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Finance Act 1987

Volume 492: debated on Wednesday 20 May 2009

To ask the Chancellor of the Exchequer (1) for what reason HM Revenue and Customs (HMRC) has decided to close schemes permitted under section 58 of the Finance Act 1987; for what reason the decision was made with retrospective effect; what factors were taken into account in determining that the period of such retrospective effect would be seven years; and what the policy of HMRC is on charging interest on sums owed as a result of retrospective closure; (276192)

(2) what impact assessment HM Revenue and Customs has made of the effect of the retrospective closure of schemes permitted under section 58 of the Finance Act 1987; and if he will assess the effects of the closure on the financial situation of households operating such schemes.

Section 62 Finance (No. 2) Act 1987 retrospectively restored the principle that double taxation treaties do not affect a UK resident’s liability to UK tax on their income or gains. HM Revenue and Customs (HMRC) does not believe that any tax avoidance schemes were permitted under that legislation—although the tax avoidance schemes in question here purported to circumvent it.

Evidence emerged that a large number of people were using the scheme and in light of a number of factors (including the widespread use, aggressive nature and artificiality of the scheme, the deliberate attempt to flout the clear intention of Parliament in 1987 and the need to ensure fairness and certainty for all taxpayers), the Government introduced legislation at section 58 Finance Act 2008 to put beyond doubt that none of the schemes worked—and never had done.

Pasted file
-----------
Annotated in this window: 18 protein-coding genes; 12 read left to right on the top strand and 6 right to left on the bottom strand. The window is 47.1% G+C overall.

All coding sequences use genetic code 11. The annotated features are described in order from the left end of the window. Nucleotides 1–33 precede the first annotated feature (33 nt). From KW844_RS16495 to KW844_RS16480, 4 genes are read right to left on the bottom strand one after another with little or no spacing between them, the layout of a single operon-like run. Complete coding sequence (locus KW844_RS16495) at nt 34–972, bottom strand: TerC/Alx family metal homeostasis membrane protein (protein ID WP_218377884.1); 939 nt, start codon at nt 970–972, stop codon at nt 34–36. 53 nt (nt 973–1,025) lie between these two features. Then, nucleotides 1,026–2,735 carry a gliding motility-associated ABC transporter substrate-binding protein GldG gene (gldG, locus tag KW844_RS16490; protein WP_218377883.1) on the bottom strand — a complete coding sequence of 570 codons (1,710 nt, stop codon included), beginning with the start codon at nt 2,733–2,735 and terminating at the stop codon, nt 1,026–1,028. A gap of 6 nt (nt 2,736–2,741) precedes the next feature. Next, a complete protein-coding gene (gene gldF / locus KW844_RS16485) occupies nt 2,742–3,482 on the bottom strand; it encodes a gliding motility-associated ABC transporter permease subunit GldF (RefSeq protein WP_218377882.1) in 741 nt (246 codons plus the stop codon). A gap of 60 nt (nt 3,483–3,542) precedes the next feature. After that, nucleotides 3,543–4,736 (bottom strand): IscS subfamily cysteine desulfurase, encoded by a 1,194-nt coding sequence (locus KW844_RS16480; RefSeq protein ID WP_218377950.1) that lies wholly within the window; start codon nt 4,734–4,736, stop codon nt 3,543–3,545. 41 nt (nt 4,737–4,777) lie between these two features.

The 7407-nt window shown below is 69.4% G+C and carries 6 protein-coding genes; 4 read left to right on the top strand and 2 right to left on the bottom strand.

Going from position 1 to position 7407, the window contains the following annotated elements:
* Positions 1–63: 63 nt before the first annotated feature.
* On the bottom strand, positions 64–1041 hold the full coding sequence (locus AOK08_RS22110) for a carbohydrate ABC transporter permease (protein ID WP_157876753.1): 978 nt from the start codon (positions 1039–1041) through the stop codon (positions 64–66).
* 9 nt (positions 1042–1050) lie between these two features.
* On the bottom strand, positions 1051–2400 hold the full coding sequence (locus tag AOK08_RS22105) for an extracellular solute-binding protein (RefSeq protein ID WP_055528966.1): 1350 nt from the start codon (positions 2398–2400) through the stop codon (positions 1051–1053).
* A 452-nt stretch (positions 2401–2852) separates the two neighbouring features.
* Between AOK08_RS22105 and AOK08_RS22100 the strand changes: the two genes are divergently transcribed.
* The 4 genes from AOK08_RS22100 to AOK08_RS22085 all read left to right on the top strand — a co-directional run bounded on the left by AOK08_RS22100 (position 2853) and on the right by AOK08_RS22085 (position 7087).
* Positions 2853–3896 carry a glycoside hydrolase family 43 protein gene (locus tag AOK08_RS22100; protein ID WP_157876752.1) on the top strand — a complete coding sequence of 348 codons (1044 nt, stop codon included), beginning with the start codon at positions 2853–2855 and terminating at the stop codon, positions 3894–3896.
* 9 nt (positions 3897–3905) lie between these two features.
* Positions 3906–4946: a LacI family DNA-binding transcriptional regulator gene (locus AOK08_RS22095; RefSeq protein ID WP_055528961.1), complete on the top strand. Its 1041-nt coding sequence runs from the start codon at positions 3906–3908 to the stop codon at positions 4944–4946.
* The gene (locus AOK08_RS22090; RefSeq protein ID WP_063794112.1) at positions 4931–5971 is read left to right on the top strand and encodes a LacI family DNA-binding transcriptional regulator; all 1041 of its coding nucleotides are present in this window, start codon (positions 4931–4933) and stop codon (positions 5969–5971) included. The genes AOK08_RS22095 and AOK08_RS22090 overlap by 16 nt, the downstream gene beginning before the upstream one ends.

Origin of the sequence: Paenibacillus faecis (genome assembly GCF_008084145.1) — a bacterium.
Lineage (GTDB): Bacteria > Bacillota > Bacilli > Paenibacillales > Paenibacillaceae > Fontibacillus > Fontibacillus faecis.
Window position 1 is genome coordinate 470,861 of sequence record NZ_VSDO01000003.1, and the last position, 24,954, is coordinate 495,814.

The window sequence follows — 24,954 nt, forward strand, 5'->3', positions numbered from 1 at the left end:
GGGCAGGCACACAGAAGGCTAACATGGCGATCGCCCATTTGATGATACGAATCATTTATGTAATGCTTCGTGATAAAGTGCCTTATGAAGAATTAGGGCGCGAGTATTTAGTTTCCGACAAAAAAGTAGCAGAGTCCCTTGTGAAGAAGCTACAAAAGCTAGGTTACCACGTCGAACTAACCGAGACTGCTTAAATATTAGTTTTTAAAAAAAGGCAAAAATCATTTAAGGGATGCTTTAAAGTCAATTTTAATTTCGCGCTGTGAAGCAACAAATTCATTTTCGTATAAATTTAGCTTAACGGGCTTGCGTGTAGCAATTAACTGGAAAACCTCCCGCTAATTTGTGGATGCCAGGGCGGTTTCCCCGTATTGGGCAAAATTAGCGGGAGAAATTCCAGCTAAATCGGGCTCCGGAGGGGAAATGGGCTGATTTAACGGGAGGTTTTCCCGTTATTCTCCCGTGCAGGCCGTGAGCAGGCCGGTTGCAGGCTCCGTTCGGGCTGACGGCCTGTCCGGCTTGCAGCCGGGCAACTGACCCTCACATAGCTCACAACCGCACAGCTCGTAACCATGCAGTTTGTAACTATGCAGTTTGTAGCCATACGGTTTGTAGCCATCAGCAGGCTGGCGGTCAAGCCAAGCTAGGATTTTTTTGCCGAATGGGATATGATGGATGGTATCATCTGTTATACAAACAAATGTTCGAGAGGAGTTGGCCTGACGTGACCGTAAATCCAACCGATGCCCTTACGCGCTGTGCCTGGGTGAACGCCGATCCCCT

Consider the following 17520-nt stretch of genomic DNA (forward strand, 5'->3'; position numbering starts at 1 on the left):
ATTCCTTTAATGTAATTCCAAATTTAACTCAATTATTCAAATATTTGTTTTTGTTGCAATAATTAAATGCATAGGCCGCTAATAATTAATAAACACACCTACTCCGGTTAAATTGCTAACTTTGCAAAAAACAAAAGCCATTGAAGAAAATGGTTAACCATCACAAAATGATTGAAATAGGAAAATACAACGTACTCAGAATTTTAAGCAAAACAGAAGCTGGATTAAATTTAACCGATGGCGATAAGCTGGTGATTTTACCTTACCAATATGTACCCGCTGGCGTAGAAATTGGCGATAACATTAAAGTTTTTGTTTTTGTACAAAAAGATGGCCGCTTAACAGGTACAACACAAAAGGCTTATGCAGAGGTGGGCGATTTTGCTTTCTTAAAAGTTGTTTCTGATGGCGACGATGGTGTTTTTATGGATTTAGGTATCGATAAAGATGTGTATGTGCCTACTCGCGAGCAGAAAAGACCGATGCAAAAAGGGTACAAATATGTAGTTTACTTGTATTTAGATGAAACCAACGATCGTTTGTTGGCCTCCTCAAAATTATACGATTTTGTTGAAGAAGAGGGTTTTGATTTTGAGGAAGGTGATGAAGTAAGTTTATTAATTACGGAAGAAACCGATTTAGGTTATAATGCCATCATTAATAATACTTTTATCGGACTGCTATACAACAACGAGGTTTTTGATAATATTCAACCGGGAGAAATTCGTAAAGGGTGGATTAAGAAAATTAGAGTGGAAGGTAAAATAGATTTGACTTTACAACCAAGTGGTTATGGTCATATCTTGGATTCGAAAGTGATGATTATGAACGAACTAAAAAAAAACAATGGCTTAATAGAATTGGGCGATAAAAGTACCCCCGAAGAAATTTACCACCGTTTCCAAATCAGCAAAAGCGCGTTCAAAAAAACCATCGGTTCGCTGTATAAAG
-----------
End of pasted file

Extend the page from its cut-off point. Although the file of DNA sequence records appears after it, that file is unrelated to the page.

Although, like the 1987 legislation, it is indefinitely retrospective, HMRC is not aware of any relevant schemes prior to 2001. Any tax paid late will be subject to interest in accordance with the relevant legislation on late payments.

Formal impact assessments are not published in respect of measures where the impact is only on those who are avoiding tax and thus one was not published for this particular measure. Such decisions on the production of an impact assessment are taken on a case-by-case basis. As indicated in the 2008 Financial Statement and Budget Report, it is estimated that the tax at stake on the schemes that purported to circumvent the 1987 legislation is around £200 million. Those who used those schemes are, like ail other UK taxpayers, required to pay tax on the profits that they earned.